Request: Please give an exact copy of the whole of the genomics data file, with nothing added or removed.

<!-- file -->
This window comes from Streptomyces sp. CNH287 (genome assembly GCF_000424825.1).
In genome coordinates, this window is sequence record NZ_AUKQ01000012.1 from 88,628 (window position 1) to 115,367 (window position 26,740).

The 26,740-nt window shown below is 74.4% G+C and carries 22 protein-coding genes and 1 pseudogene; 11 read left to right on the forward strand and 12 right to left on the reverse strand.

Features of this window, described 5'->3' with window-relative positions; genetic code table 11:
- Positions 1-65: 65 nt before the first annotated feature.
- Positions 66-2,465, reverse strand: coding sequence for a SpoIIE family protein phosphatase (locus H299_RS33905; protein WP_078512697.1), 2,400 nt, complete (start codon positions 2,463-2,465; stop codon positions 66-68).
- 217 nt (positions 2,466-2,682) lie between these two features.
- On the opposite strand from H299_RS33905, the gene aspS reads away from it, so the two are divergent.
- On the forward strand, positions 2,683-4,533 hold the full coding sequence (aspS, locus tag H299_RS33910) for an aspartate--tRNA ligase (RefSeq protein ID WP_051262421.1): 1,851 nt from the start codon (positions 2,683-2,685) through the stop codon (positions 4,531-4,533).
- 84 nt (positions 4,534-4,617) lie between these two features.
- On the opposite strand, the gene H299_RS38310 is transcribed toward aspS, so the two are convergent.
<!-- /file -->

This window comes from Streptomyces sp. CNH287 (genome assembly GCF_000424825.1).
In genome coordinates, this window is sequence record NZ_AUKQ01000012.1 from 88,628 (window position 1) to 115,367 (window position 26,740).

The 26,740-nt window shown below is 74.4% G+C and carries 22 protein-coding genes and 1 pseudogene; 11 read left to right on the forward strand and 12 right to left on the reverse strand.

Features of this window, described 5'->3' with window-relative positions; genetic code table 11:
- Positions 1-65: 65 nt before the first annotated feature.
- Positions 66-2,465, reverse strand: coding sequence for a SpoIIE family protein phosphatase (locus H299_RS33905; protein WP_078512697.1), 2,400 nt, complete (start codon positions 2,463-2,465; stop codon positions 66-68).
- 217 nt (positions 2,466-2,682) lie between these two features.
- On the opposite strand from H299_RS33905, the gene aspS reads away from it, so the two are divergent.
- On the forward strand, positions 2,683-4,533 hold the full coding sequence (aspS, locus tag H299_RS33910) for an aspartate--tRNA ligase (RefSeq protein ID WP_051262421.1): 1,851 nt from the start codon (positions 2,683-2,685) through the stop codon (positions 4,531-4,533).
- 84 nt (positions 4,534-4,617) lie between these two features.
- On the opposite strand, the gene H299_RS38310 is transcribed toward aspS, so the two are convergent.